President Rodrigo Duterte has been quite vocal lately about his plan to appoint barangay officials to stop narcopolitics. This move was supported by Surigao del Norte Representative Robert Ace Barbers, who filed House Bill 5359 on March 28, seeking to postpone the barangay and Sangguniang Kabataan elections set for October 2017 to May 2020.
Barbers’ bill wants to terminate all incumbent officials upon the legislation’s effectivity and allow Duterte to appoint “officers-in-charge” (OICs) to fill barangay posts. He explained his bill like this:
“President Duterte said that he wants the October 2017 barangay elections postponed because he does not want those financed by drug lords to win. He further said that if the barangay elections would proceed as planned, the winners might be financed by drug money.”
Writing for Rappler, election lawyer Emil Marañon III took note of how Barbers’ bill carefully used “officers-in-charge” instead of appointed punong barangay to hopefully “deflect legal complications.” He added that regardless of its wording, the bill seeks to give Duterte the power to pick and appoint punong barangays instead of having them elected.
Marañon said that this is unconstitutional on at least five fronts:
- The 1987 Constitution mandates that local government positions, which include barangay posts, must be filled by election. There may be no straightforward declaration, but Marañon the intention is clear in the following provisions:
- Article IX (C) Section 2.2: Exercise exclusive original jurisdiction…and appellate jurisdiction over all contests…involving elective barangay officials decided by trial courts of limited jurisdiction.
- Article X, Section 8: The term of office of elective local officials, except barangay officials, which shall be determined by law, shall be three years and no such official shall serve for more than three consecutive terms. Voluntary renunciation of the office for any length of time shall not be considered as an interruption in the continuity of his service for the full term for which he was elected.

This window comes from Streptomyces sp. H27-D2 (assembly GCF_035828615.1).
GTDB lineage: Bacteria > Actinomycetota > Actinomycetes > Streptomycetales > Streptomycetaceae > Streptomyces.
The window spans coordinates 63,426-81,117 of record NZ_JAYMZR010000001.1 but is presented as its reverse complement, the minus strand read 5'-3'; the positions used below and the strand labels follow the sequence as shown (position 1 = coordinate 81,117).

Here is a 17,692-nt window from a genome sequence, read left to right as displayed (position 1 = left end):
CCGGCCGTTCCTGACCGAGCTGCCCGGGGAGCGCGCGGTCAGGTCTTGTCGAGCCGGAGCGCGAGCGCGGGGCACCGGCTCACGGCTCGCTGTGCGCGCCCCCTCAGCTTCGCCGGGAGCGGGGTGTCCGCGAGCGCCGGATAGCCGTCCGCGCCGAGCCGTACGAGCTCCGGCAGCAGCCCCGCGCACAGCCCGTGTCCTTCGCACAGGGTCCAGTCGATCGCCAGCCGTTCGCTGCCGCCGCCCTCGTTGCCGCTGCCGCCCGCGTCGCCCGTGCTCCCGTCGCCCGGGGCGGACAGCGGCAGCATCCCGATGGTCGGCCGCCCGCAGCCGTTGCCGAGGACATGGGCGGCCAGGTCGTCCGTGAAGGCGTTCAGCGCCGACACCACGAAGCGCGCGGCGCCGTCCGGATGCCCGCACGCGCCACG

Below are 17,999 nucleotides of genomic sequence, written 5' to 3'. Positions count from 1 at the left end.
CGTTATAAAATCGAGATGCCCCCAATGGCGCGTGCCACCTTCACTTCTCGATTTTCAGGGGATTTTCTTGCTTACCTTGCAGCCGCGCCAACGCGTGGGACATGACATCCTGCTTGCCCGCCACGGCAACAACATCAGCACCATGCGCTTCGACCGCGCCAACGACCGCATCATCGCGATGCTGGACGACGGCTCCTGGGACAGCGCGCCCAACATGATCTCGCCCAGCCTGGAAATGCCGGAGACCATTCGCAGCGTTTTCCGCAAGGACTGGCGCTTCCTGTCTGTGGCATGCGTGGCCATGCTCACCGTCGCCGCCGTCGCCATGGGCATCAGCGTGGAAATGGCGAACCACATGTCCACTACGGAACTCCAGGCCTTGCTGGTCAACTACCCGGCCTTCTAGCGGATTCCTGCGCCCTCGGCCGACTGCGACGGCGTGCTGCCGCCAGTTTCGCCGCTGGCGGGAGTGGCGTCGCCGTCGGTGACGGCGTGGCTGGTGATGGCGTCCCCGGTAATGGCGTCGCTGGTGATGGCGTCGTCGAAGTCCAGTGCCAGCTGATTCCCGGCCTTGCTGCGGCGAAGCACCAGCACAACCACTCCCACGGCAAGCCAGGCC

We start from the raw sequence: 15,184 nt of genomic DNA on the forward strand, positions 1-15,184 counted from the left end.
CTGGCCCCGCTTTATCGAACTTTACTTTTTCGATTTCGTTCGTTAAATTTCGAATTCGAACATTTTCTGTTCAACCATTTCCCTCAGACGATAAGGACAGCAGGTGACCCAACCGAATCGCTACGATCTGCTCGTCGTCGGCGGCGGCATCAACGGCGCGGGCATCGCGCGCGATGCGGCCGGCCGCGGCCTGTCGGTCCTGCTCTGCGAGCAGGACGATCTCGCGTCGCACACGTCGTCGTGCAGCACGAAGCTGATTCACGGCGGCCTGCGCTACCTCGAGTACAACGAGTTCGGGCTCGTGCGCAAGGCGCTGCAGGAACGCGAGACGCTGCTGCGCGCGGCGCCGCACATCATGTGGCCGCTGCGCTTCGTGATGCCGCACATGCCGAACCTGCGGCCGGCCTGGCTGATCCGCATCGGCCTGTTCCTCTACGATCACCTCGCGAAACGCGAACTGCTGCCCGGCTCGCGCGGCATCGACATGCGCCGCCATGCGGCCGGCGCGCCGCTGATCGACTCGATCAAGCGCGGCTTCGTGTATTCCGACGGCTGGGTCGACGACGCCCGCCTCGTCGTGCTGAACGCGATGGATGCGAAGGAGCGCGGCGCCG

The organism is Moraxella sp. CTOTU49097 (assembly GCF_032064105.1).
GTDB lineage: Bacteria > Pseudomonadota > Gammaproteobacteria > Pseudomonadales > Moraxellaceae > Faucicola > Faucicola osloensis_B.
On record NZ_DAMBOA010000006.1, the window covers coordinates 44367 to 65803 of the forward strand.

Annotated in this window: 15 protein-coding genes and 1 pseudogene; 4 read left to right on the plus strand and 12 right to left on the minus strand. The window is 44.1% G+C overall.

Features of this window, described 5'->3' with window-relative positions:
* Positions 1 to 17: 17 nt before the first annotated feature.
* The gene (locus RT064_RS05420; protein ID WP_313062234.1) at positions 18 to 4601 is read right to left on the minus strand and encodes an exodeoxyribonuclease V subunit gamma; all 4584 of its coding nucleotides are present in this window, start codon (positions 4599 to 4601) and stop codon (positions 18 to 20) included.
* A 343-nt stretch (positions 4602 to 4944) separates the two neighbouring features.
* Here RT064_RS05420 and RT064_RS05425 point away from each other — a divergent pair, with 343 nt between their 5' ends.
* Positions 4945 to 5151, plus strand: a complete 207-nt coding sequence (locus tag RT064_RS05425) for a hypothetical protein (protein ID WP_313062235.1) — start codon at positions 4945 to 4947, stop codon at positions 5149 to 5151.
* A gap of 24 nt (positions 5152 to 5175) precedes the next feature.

- To make barangay officials appointive instead of elective, a constitutional amendment is necessary, not a legislative enactment.
- Article X, Section 8 states that Congress can only change the length of the terms of office of barangay officials, which means they can only decide on whether to extend or shorten the current three-year term for the said positions.
- Appointing barangay officials is a “threat” to the Constitution’s aim to provide decentralization. Article II, Section 25 states that the country should “ensure the autonomy of local governments.” Article X, Section 4 also pointed out that the President “shall exercise general supervision over local governments.”
Marañon explained that this provision granted supervisory powers to the President, but also limits the central government’s meddling with the local government. He said that Barber’s House Bill 5359 aimed not expand the President’s authority beyond general supervision. Marañon added that it also gives Duterte the power to fire the same barangay officials that he appointed as well.
“Putting all barangay officials at the full mercy of the President is clearly beyond even the most liberal interpretation of “general supervision,” Marañon wrote.
“If we go further, following Representative Barbers’ and President Duterte’s logic, what is there to stop them from expanding the scheme to higher local government posts and have all of them simply appointed? None,” he added.
Marañon also expressed his concern over just how dangerous this bill could be as it will “put too much power in one person.”
“This is a dangerous precedent as it would not only effectively lump the supposedly decentralized local governments to the executive department, but will put too much power in one person, the dangers of which this country is too familiar with,” he wrote.
- Duterte’s plan and Barbers’ bill to appoint barangay officials is a “direct assault” on democracy. The power to choose barangay officials should be in the hands of the people.
Article II, Section 1 states that “[s]overeignty resides in the people and all government authority emanates from them,” Marañon said.
“House Bill 5359 is an attempt of Congress to wrestle this remaining sovereignty from the people. Unfortunately, this power is not for Congress to give to the President, for the simple reason that it cannot give what it does not have in the first place,” he concluded.
Marañon served as chief of staff of former Commission on Elections Chairman Sixto Brillantes Jr.